Our fall 2019 sale of Illustration Art on December 10 features a superb selection of artwork by women, whose contribution to the field is only just beginning to receive the recognition it deserves. Here Laura Polucha, a cataloguer in our Illustration Art department, touches on highlights, including storybook illustrations, advertisements and cartoons from the last century’s most successful women working as illustrators.
FromLillian C. Davids to Emily Flake: A Century of Women in Illustration
Around the turn of the twentieth century, early women illustrators defied social norms by finding work and fulfillment outside the domestic sphere, and moved beyond the stereotype of the casual “lady painter.” Their level of artistic ability, technical competence and commercial savvy established a baseline professionalism that paved the way for later generations. Though diverse in style and historical period, the women discussed here are united by their role as illustrators to produce art that both shapes, and is shaped by, popular culture.
In addition to the fashionable ladies from the flapper era, depicted in works by Gerda Wegener and Faith Burroughs, offerings also include magazine story illustrations from Clara (Simpson) Davidson, Dorothy Hope Smith and Martha Sawyers. The children’s illustration section of the sale includes works by Helen Jacobs, Maria Louise Kirk and Lorraine Fox in addition to a work by award-winning illustrator Jane Breskin Zalben, a Nancy Drew book cover by Polly Bolian, and an array of charming illustrations for an unpublished book by Lillian C. Davids, which have become staff favorites. An unpublished promotional illustration by Marilee Heyer for the film Indiana Jones and the Raiders of the Lost Ark and a sporty illustration by Julie Castillo, a market newcomer, represents the contemporary offering.
The robust section of cartoons from The New Yorker is notable for the juxtaposition of contemporary cartoons by Emily Flake and Sara Lautman alongside early contributions by Roberta Macdonald, Barbara Shermund and the prolific Ilonka Karasz. As one of the few early twentieth-century publications to support the work of women cartoonists, The New Yorker and its more diverse approach to humor helped to diminish the prevailing cultural stereotype that women had no sense of humor. This sale’s inclusion of the amusing feminist social commentary of Roberta Macdonald from the 1940s, together with the uproariously funny and relatable contemporary witticisms from the likes of Emily Flake, showcases the enormous talent and humor of women across generations.
Though little is known of Davids’ life and career, her skill for captivating illustration is exemplified through the charming grasshoppers rendered for this unpublished work from the late 19th century. The enchanting creatures partake in a variety of activities, including Polar expeditions and caring for their companions who have fallen ill with malaria.
In this pair of advertisements from the Art Deco period, Wegener demonstrates her skill for rendering women with a playful sensuality. Wegener moved to Paris from Denmark in 1912 and quickly earned a reputation for the masterful artistry of her fashion illustrations and advertisements, which appeared in leading Parisian publications alongside the work of her more famous male contemporaries the likes of George Barbier and Georges Lepape. Wegener’s personal biography often overshadows her artistic talent, as her transgender spouse and frequent model, Lili Elbe, underwent the first known gender confirmation surgery in 1930. In June 2019 we sold Two Women in a Window,a watercolor, crayon, charcoal and wash illustration of two models (one Lili Elbe), for $20,000.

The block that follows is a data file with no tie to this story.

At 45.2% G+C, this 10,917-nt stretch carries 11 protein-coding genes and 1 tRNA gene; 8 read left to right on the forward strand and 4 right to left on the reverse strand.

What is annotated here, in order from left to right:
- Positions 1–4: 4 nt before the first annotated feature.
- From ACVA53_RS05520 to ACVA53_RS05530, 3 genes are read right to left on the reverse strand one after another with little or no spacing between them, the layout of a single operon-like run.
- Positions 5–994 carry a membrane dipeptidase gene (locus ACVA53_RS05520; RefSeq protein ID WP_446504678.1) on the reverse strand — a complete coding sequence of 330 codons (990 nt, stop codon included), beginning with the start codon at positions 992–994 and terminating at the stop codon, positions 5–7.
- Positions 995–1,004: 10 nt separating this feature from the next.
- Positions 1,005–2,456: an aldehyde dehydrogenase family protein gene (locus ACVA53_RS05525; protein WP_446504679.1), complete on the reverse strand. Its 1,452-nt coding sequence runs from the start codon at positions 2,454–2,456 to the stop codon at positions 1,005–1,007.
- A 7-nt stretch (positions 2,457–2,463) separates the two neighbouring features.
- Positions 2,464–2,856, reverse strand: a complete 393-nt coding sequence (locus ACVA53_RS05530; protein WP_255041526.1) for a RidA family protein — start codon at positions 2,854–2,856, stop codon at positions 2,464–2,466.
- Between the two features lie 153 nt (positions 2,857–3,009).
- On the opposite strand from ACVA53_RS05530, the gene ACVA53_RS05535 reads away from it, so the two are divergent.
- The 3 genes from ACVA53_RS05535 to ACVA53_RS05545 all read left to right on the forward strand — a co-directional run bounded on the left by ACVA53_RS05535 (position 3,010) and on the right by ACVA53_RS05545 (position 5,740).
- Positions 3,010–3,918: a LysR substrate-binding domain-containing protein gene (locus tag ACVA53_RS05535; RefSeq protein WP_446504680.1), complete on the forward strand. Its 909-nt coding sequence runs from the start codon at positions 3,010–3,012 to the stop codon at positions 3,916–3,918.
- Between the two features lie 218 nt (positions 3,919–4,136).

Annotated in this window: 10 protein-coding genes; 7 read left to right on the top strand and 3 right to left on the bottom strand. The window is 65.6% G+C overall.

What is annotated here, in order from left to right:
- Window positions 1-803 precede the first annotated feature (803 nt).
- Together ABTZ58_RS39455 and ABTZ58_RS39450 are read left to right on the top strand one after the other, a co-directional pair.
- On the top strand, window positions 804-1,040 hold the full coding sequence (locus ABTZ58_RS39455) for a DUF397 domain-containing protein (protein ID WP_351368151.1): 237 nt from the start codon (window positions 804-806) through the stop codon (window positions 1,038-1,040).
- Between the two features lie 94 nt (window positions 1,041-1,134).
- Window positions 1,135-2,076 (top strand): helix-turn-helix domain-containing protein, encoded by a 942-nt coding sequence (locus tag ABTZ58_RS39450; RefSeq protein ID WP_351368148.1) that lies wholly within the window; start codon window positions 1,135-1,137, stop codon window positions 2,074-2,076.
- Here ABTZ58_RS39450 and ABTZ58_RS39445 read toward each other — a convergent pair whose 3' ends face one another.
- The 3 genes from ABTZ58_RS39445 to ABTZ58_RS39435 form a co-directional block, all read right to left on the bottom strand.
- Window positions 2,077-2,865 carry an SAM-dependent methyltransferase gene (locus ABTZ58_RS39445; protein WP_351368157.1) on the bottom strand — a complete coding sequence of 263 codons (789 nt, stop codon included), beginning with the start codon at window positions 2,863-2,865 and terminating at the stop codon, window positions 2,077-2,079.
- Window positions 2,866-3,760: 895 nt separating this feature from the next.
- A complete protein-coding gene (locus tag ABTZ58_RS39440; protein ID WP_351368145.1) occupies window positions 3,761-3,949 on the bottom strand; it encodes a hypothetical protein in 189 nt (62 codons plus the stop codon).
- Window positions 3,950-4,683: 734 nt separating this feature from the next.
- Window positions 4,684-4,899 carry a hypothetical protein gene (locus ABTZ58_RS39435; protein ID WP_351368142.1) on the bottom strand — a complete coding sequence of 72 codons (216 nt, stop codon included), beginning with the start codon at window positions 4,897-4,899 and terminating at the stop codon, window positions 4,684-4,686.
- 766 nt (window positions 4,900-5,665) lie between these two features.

As a staff cartoonist for King Features Syndicate, Inc. and O’Dell Newspaper Service, Faith Burrows Swank created numerous Jazz Age characters, including Ritzy Rosalie, Beautyettes, and Glamourettes. This group of cards from Flapper Filosofy, which ran from 1929 to 1935, feature the “good girl flapper,” capturing the fashionable charm of the era’s independent “new woman.”
Dorothy Hope Smith is best known as the artist behind the image of the “Gerber Baby,” which has been featured on jars of baby food and company advertisements since 1928. Adept at painting children, Smith trained at the School of the Art Institute of Chicago before illustrating children’s books for Putnam in New York City and producing advertisements for Ivory Soap.
Influenced by a trip to Bali early in her career, Sawyers is best remembered for her depiction of Asian cultures and peoples in both fiction and non-fiction. In the era of World War II, Sawyers found her niche traveling the world as a visual correspondent and published her work in Collier’s and other popular periodicals. She trained at the Art Students League.
Bolian’s striking cover illustrations for the Cameo editions of the Nancy Drew Mystery Stories series helped to hook young readers on following the adventures of Carolyn Keene’s clever heroine. Nancy Drew covers have proved to be popular with collectors, with an original cover illustration of The Secret in the Old Attic, 1944, by Russell H. Tandy selling for $35,000 in June 2018.
Castillo is a prolific contemporary artist and graphic designer working in several media, in both fine art and commercial illustration. In addition to Ralph Lauren, her client list includes Gucci, Calvin Klein, Tommy Hilfiger, ESPN, Harley Davidson, and The New York Times.